Wednesday, February 23, 2011
Scott Lamb and Tim Ellsworth in Pujols: More Than the Game chronicles the life and spiritual walk of St. Louis Cardinals slugger and Major League Baseball MVP Albert Pujols. They chart his life from the poverty of the Dominican Republic, immigration to the United States and settling in the Kansas City area as a teenager and his quick impact on the game of baseball. Lamb and Ellsworth don’t just document Pujols life between the lines but also chronicle the efforts of Pujols and his wife Deidre to walk a consistent Christian life.
I have a bias. I’m a Cubs fan…so Pujols haunts my dreams. So I came into this reading not wanting to like Pujols. The writers are clearly fans of Pujols and they create a picture of a very moral man who makes choices out of his faith in God and a compassionate heart. In the end, the authors make it difficult for even a Cubs fan, hopefully Pujols’ 2012 team, to dislike this Cardinals’ hero. And the strength of the book is the stories of Pujols’ compassionate acts, these are the scenes where the reader get to better understand Pujols the man, father and husband. Honestly it’s the baseball scenes of the book that are lacking. The authors provide lots of names, numbers, facts and season summaries at a quick pace making it difficult to dig into the action of games and seasons. Also, the book lacks the young people with money acting silly sort of stories that one typically finds in baseball books. I don’t need stories of Pujols drinking and acting immorally but an excellent Christian witness would be stories of a young man really enjoying himself as he earns millions playing a game and being in top physical condition. Honestly this book lacks the funny and silly stories one typically finds in a baseball biography, that is not exploring the evils of steroids. Also, the authors do mention some negative incidents in Pujols career especially in incidents with the press, but they defend Pujols’ character strongly. In fact perhaps too strongly, giving readers a 20 point list of why Pujols has never used steroids, that could easily be boiled down to faith, integrity and bodily stewardship. Sadly, this book is at times just too bland to be considered a great baseball book.
Review Copy Provided by Thomas Nelson
Friday, February 11, 2011
Love and Respect: The Love She Most Desires, The Respect He Desperately Needs by Dr. Emerson Eggerichs
Dr. Emerson Eggerichs’ in Love and Respect shares what he believes to be the Biblical formula to a successfully marriage. He found this foundational principle in Ephesians 5:33, which calls for men to love their wives and men to respect their husbands. He shows this command is for men to provide their wives unconditional love while women are to provide their husbands unconditional respect. Eggerichs details how this principle helps men to draw closer to their wives and women draw closer to their husband. By following Eggerichs’ argument he hopes that couples can avoid the harmful effects of the “crazy cycle.” He then details practical steps for men and women to enter the “energizing cycle” with their spouses so they can eventually enter the “rewarding cycle” where both spouses are able to properly relate to their spouse and to God.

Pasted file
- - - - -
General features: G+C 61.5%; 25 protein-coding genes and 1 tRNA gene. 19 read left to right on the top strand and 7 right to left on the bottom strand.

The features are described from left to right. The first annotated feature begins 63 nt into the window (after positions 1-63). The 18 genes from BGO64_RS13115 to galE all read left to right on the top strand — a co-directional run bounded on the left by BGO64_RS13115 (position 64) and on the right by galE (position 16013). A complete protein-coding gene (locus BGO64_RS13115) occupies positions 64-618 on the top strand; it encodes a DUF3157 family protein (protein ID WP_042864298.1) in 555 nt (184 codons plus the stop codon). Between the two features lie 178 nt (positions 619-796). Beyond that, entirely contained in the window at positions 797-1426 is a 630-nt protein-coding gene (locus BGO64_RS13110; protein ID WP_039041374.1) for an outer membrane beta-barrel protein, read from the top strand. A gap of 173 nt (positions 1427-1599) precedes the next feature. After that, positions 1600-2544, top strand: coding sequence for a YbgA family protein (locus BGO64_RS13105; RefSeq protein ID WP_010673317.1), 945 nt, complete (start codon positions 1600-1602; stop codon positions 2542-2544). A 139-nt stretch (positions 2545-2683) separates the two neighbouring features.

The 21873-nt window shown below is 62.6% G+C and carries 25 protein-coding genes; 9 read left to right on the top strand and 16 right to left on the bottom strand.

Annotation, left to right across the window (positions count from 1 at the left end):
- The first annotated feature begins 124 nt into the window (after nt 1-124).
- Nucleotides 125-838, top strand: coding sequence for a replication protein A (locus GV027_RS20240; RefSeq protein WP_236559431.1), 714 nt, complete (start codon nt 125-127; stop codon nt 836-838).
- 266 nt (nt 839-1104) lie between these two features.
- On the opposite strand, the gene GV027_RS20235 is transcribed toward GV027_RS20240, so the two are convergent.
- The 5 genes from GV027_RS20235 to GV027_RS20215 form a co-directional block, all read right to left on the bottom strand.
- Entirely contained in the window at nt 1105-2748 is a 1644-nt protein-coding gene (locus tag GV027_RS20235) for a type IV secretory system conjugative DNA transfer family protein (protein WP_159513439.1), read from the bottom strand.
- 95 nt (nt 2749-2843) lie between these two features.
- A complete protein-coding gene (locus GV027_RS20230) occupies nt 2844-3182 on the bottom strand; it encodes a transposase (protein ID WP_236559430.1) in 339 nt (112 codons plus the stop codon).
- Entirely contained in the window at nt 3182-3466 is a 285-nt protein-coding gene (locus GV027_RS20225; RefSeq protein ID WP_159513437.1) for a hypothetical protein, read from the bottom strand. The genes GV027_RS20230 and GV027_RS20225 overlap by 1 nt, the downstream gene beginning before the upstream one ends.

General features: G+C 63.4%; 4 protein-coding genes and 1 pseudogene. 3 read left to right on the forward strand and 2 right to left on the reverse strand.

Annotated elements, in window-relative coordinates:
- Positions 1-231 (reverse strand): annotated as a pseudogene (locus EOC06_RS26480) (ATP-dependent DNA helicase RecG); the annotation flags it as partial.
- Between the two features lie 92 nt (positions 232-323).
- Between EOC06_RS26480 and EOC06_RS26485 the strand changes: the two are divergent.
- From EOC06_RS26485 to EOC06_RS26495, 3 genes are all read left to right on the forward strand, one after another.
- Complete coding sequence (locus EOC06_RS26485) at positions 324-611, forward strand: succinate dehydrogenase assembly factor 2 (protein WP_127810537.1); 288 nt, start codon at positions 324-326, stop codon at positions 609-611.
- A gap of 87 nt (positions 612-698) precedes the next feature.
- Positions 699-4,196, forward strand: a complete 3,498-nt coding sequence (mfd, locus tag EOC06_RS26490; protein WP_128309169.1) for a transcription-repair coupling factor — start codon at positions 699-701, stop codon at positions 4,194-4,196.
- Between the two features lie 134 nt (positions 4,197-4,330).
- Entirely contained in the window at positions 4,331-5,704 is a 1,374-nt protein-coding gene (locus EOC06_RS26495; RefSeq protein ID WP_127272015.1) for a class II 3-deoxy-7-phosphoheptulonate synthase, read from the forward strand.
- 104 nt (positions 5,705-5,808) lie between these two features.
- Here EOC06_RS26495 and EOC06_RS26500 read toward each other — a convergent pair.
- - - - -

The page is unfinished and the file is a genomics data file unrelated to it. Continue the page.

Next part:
I have wanted to read this book for years. So I had very high expectations for this read. Just hearing the description years ago made me say, “that makes sense.” I would say that overall the Ephesians 5:33 principle is clearly explained by Eggerichs and he stays on point, never straying from his message. Additionally, the practical chapters on the “energizing cycle” seemed highly practical and I have attempted to think these chapters in my own interaction with my wife. However, I have also found not all practices work in all marriages, so though one may play with his practical advice, one also needs to be prepared to abandon techniques that do not work in your unique marriage. My only real criticism is that I feel like he spends too much time justifying the Love and Respect model and referencing Love and Respect conferences. But then, I was someone who believed Eggerichs was onto something and have a Biblical worldview that is familiar with Ephesians 5:33 and willing to accept the verse as Biblical truth that should be lived out in one’s life. In the end, I still believe that Eggerichs has exposed for his readers part of male and female design and how we can energize and reward our spouses by an awareness of a woman’s need for love and a man’s need for love. With this reading behind me, I plan on reading the text again. But this time I’ll read it with my wife.
Review Copy Provided by Thomas Nelson